Back to Rohatsu now. The night went on very smoothly, one session of sitting was followed by some walking meditation in a tennis court adjacent to the dojo. We would do 5 laps, around 10 minutes. Outside I felt cold and that helped me to stay awake during the night. At one point, I wore an extra layer since I had a nose bleed and I thought it was caused by the contrast between warm inside and cold outside. In any case, I did like and benefited from the walking. All I was doing, was to try to stay with the sensations I was experiencing; cold, sleepy, tired and so on. I tried my best not to energise any of the thoughts that came to visit. Just open and aware of walking.

Walking in the tennis court

One more responsibility for the Jikijitsu during Rohatsu is to use the Keisaku. This is a flat wooden stick used as a remedy against sleepiness. It was the first time I used it and I didn’t know exactly how to. Initially I thought that I would need to gently tap it on people’s shoulders to keep them awake or to remind them of their initial resolve. However, I found out that you want to strike people with some energy to energise them to keep practicing. There is a specific place on people’s back where the Keisaku is used and, in that place, no injuries are left but the vigour in their bodies is restored. That was for me a very interesting experience because of course, I felt a strong objection towards ‘hurting’ people but then I realised that it was my role in that moment. All was done with compassion and care towards others who just wanted to energise their practice. It was something that went beyond my mental likes and dislikes and it was done with love and compassion, supporting other people in their own practice.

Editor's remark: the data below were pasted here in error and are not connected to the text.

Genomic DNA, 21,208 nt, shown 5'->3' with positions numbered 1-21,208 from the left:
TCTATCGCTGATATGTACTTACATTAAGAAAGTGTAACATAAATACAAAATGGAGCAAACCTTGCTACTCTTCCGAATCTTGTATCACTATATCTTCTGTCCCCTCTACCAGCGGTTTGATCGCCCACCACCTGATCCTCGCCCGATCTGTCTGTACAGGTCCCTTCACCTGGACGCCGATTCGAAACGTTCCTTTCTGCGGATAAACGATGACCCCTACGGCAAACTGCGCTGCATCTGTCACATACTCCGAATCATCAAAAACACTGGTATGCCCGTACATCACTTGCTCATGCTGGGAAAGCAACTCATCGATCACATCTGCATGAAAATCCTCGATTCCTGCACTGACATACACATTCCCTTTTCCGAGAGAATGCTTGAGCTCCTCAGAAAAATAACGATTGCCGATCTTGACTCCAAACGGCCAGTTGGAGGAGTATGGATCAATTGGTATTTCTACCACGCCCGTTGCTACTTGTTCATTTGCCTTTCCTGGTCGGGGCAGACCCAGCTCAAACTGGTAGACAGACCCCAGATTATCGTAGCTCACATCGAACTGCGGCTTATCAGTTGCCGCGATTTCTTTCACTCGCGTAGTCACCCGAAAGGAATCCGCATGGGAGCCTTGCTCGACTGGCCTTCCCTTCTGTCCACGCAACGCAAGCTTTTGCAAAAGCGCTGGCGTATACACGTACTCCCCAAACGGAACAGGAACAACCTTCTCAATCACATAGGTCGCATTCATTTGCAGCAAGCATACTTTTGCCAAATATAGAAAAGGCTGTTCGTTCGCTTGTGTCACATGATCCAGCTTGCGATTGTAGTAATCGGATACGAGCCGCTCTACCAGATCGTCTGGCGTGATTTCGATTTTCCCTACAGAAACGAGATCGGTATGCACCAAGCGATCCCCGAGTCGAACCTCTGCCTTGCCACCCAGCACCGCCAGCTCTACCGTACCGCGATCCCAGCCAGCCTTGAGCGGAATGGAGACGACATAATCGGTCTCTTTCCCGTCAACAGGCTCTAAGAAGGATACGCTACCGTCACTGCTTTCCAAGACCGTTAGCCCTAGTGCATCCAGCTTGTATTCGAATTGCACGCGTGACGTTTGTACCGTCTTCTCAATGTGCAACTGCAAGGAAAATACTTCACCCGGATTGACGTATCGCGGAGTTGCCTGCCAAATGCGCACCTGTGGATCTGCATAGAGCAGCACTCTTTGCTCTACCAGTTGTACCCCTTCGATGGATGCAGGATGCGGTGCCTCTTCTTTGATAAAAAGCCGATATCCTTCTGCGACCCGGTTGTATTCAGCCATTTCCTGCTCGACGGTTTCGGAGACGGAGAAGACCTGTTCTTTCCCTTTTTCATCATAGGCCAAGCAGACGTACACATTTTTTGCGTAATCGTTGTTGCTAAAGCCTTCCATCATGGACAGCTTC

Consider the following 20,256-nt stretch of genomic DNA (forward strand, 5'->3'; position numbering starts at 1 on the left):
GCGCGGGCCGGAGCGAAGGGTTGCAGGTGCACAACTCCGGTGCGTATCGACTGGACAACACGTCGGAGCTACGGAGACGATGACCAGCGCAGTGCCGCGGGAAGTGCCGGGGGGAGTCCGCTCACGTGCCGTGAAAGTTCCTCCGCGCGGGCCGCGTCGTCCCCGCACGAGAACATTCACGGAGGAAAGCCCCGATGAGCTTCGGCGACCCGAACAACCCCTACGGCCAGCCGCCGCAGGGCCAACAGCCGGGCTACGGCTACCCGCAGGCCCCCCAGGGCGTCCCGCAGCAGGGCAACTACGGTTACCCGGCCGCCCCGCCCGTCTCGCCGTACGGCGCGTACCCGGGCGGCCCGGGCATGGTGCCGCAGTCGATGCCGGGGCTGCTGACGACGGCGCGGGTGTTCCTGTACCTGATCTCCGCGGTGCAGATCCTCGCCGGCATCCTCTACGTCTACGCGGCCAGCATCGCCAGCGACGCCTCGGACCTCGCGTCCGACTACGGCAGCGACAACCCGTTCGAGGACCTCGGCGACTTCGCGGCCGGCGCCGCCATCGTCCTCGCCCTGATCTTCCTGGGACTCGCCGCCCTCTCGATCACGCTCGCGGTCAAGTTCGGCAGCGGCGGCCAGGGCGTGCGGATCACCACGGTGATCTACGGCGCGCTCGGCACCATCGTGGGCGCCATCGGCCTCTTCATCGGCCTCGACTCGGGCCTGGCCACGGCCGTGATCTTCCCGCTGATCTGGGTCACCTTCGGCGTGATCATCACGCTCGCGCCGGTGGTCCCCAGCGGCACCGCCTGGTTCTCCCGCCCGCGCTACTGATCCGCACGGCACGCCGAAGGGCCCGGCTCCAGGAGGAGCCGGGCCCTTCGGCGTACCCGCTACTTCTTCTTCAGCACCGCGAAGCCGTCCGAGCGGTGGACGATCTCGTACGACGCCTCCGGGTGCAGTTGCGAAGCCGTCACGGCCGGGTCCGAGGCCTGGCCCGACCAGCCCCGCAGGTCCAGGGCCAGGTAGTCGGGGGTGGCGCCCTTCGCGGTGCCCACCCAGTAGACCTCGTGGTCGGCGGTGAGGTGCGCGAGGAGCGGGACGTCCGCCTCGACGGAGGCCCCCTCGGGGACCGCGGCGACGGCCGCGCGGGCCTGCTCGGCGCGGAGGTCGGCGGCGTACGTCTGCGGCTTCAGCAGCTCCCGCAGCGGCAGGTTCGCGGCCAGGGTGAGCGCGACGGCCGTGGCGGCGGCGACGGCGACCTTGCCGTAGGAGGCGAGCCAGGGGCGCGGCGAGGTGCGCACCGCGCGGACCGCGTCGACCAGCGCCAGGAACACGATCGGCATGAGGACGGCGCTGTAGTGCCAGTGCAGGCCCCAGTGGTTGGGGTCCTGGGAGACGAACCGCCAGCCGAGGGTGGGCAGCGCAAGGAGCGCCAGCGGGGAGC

In my experience with Zen, there have been many of these situations which might appear to be controversial for the ‘conventional mind’. It is unusual to think of striking a person on their back out of love and compassion. However, that is my own understanding of the use of the Keisaku; it is not about me and about what I like or don’t like, it is about being available to others, to support them in their own practice and, if what it takes is to be hit by a flat stick, you don’t argue about that, you just do it. That is what the moment, that is what the path to liberation is requiring; it is this going beyond the intellectual mind, the good and the bad, right or wrong, breaking through the conditions ‘imposed’ by our own minds.

At 6 in the morning, I rang the Inkin and clapped the clappers for the last time. We then gathered together around our breakfast tables and enjoyed some food. There was no signs of sleepiness in myself and I could not see signs of sleepiness in other people either, just the desire to share a very joyous moment.

Rohatsu Breakfast